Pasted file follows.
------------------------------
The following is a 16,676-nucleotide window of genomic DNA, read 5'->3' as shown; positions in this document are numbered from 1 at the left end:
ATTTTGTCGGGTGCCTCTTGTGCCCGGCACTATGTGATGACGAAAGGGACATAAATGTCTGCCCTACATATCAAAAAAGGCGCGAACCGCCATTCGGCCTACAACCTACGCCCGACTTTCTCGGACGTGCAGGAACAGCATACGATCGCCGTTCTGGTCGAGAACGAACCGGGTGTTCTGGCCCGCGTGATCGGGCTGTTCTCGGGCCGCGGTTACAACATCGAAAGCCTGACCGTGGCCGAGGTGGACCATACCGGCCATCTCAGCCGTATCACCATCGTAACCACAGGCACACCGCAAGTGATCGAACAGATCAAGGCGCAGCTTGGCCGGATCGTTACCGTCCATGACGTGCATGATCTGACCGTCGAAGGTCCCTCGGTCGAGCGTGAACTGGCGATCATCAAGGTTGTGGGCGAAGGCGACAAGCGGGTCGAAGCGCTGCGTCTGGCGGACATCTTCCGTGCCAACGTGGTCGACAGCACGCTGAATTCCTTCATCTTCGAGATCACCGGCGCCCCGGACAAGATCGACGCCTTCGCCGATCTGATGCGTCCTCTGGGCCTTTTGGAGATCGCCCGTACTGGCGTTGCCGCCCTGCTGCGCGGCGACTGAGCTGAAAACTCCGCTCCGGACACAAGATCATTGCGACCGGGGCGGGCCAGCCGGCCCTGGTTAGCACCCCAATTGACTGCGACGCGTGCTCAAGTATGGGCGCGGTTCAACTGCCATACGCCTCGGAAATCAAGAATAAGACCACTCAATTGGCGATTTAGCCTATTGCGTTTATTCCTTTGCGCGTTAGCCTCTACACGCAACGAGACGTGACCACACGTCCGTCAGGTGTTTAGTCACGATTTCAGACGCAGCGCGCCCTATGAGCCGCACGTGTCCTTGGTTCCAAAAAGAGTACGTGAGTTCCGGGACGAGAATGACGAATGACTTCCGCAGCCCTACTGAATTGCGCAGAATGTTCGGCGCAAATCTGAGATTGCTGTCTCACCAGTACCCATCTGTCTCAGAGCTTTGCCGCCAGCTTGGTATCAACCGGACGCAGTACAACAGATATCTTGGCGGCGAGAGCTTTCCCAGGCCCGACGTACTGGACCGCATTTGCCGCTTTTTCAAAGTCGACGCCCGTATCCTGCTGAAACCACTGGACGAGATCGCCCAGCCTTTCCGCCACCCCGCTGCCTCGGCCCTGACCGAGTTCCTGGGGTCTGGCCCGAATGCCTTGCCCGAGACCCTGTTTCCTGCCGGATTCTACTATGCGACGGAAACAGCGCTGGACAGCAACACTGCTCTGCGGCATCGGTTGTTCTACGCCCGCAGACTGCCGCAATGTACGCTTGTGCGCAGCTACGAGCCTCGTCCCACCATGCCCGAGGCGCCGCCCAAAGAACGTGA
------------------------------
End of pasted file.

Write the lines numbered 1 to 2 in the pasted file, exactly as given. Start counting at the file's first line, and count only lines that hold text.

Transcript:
The following is a 16,676-nucleotide window of genomic DNA, read 5'->3' as shown; positions in this document are numbered from 1 at the left end:
ATTTTGTCGGGTGCCTCTTGTGCCCGGCACTATGTGATGACGAAAGGGACATAAATGTCTGCCCTACATATCAAAAAAGGCGCGAACCGCCATTCGGCCTACAACCTACGCCCGACTTTCTCGGACGTGCAGGAACAGCATACGATCGCCGTTCTGGTCGAGAACGAACCGGGTGTTCTGGCCCGCGTGATCGGGCTGTTCTCGGGCCGCGGTTACAACATCGAAAGCCTGACCGTGGCCGAGGTGGACCATACCGGCCATCTCAGCCGTATCACCATCGTAACCACAGGCACACCGCAAGTGATCGAACAGATCAAGGCGCAGCTTGGCCGGATCGTTACCGTCCATGACGTGCATGATCTGACCGTCGAAGGTCCCTCGGTCGAGCGTGAACTGGCGATCATCAAGGTTGTGGGCGAAGGCGACAAGCGGGTCGAAGCGCTGCGTCTGGCGGACATCTTCCGTGCCAACGTGGTCGACAGCACGCTGAATTCCTTCATCTTCGAGATCACCGGCGCCCCGGACAAGATCGACGCCTTCGCCGATCTGATGCGTCCTCTGGGCCTTTTGGAGATCGCCCGTACTGGCGTTGCCGCCCTGCTGCGCGGCGACTGAGCTGAAAACTCCGCTCCGGACACAAGATCATTGCGACCGGGGCGGGCCAGCCGGCCCTGGTTAGCACCCCAATTGACTGCGACGCGTGCTCAAGTATGGGCGCGGTTCAACTGCCATACGCCTCGGAAATCAAGAATAAGACCACTCAATTGGCGATTTAGCCTATTGCGTTTATTCCTTTGCGCGTTAGCCTCTACACGCAACGAGACGTGACCACACGTCCGTCAGGTGTTTAGTCACGATTTCAGACGCAGCGCGCCCTATGAGCCGCACGTGTCCTTGGTTCCAAAAAGAGTACGTGAGTTCCGGGACGAGAATGACGAATGACTTCCGCAGCCCTACTGAATTGCGCAGAATGTTCGGCGCAAATCTGAGATTGCTGTCTCACCAGTACCCATCTGTCTCAGAGCTTTGCCGCCAGCTTGGTATCAACCGGACGCAGTACAACAGATATCTTGGCGGCGAGAGCTTTCCCAGGCCCGACGTACTGGACCGCATTTGCCGCTTTTTCAAAGTCGACGCCCGTATCCTGCTGAAACCACTGGACGAGATCGCCCAGCCTTTCCGCCACCCCGCTGCCTCGGCCCTGACCGAGTTCCTGGGGTCTGGCCCGAATGCCTTGCCCGAGACCCTGTTTCCTGCCGGATTCTACTATGCGACGGAAACAGCGCTGGACAGCAACACTGCTCTGCGGCATCGGTTGTTCTACGCCCGCAGACTGCCGCAATGTACGCTTGTGCGCAGCTACGAGCCTCGTCCCACCATGCCCGAGGCGCCGCCCAAAGAACGTGA